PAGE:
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[Image Source: The Hudsucker Proxy]

The steady stream of resumes here at the BUILD World Headquarters has recently turned into a flood of applicants and we’re guessing that this is the result of a number of factors. Within the last few years, the construction industry has picked up substantially in the Pacific Northwest; subsequently the Seattle architecture scene has attracted candidates from all over the world. It’s also that time of year where students are free from the burdens of study and have the opportunity to get some real world experience under their belts. Lastly, we find that having a healthy social media program generates enough interest in our work to significantly boost the frequency of resumes coming through the door.

We’re always honored when a resume hits our desk or our inbox and we’ve gone to great efforts to outline what we consider to be a successful submission. You can read about our guide to resumes here and tips for getting hired here and here.

That said, it’s a bit disturbing to see so much of the same approach from applicants seeking a position in architecture — what we consider to be a profession made up of creatives. It’s always odd to read that someone considers themselves one who thinks-outside-the-box when they’ve sent in a resume and portfolio so similar to their competition. It got us curious as to what actually lands a job, not just in architecture, but at BUILD specifically. (Take this with a grain of salt. This is just our office and the hiring protocols of each office vary widely.) One of the main reasons we put in the time and effort to write the BUILDblog is the exhilarating idea of taking the mystery and obscurity out of architecture. So we went back in time and refreshed our memories on what factors led to the hiring of the architects and interns that make team BUILD, and while the results aren’t surprising to us, they may be a bit discouraging to the typical job applicant. In a nutshell, one thing was very, very clear. Ready for it?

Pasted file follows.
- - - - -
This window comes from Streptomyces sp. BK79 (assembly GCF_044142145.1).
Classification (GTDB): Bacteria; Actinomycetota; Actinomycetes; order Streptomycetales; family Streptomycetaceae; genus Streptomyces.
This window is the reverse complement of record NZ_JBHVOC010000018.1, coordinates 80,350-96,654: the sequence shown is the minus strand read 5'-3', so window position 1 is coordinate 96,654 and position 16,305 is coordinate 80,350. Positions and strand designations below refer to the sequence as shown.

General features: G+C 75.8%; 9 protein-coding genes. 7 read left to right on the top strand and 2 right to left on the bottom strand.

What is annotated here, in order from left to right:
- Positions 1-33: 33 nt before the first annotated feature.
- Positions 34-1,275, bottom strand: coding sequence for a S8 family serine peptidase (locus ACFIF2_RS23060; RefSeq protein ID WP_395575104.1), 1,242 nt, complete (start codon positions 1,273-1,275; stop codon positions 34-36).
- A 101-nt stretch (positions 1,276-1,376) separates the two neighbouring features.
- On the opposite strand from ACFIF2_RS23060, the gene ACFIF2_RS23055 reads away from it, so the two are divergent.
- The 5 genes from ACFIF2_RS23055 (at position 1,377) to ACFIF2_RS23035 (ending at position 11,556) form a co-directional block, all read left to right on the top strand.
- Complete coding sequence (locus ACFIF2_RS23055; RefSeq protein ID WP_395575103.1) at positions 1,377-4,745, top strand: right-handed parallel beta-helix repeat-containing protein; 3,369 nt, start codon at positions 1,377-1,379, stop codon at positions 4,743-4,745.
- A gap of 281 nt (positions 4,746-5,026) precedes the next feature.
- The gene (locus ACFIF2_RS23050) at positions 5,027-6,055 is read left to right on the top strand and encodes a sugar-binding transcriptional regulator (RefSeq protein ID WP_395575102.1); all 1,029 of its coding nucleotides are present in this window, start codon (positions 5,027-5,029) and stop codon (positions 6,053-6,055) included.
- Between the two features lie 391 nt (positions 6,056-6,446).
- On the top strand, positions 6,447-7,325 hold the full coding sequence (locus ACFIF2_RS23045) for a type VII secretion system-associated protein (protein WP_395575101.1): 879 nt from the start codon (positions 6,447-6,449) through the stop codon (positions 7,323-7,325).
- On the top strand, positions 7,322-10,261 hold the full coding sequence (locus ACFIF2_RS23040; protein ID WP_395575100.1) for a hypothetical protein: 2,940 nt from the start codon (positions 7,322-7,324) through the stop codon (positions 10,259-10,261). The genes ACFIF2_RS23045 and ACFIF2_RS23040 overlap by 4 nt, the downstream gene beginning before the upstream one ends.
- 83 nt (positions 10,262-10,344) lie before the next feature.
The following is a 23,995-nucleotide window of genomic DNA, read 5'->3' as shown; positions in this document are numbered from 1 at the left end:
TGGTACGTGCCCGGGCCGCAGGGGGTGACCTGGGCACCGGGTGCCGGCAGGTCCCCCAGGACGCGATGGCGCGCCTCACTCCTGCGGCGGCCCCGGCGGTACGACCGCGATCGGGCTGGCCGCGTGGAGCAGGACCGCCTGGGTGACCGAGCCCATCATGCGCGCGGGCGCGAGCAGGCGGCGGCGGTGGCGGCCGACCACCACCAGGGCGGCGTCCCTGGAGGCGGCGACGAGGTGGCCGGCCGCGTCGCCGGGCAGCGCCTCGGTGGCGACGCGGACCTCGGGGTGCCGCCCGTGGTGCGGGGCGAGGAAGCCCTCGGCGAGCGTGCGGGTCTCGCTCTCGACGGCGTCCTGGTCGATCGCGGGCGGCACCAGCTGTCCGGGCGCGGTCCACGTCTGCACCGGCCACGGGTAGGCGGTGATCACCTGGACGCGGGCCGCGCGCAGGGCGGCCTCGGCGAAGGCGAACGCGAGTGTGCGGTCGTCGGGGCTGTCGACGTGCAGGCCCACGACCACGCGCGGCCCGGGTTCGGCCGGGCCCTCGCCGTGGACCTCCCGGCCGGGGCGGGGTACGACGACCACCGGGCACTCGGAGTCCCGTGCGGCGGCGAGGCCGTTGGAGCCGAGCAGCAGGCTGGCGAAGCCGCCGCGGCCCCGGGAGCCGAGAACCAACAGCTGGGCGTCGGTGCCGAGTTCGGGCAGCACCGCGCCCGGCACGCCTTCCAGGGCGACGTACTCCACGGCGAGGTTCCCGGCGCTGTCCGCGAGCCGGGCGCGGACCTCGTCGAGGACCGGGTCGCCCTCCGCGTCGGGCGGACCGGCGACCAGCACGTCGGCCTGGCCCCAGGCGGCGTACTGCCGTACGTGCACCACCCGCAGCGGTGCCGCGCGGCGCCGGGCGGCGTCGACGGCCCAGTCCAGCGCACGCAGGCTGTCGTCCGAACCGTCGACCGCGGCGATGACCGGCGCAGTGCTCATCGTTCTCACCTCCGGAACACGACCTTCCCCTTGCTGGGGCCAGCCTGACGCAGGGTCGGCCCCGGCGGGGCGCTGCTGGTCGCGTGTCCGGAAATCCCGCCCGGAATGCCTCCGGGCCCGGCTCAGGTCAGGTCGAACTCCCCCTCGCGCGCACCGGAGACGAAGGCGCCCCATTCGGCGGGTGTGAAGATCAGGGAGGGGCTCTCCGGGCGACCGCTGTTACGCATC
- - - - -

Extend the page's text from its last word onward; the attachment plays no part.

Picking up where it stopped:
Sending in a resume cold will almost never get you a job here.

We’re sorry to say it, and it’s not necessarily what we intend, but historically speaking, that’s the way it shakes out. On top of that, we’re guessing that most offices would say the same. But if you’re an applicant, you shouldn’t lose hope.

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[Image Source: metacafe]

In addition to taking the mystery out of the architecture profession, we also like providing answers. If you’re in the market for an architecture position we think you’ll be very interested in what we have to say next.

We’ve spelled out the top 5 determining factors that led to a hire here at BUILD. These are the factors that differentiated the individuals we’ve hired over the years, from the faceless stack of resumes in our files. And if our professional advice is worth its weight, these factors probably apply to the bulk of architecture firms (maybe even the professional world in general). Along with each factor are some tips as to what you can do as an applicant to boost your chances of landing a job in architecture.

1. Academic reviews are interviews. We regularly sit in on student reviews at the University of Washington’s Department of Architecture and whether the students know it or not, these are informal interviews. Being a jury member is an excellent way to determine who’s got what it takes to make it in architecture. During any given review, we’re looking for technical ability, graphic know-how, good communication skills and most of all, a can-do attitude. When a student presentation has it all, there’s barely a need to interview them further and most of the time we don’t even need to see a resume. Person to person contact trumps words on paper every time.
What you can do: Advocate that your professors bring in jurors for student reviews from firms that you respect and would like to work for. This relationship builds direct access to your target employment market and gives you a reason to reach out to them afterward (plus they can put a face with the name). To put it differently, as a student you’re always interviewing via your presentations — making sure that the right individuals are in the audience is a more effective use of your time and effort.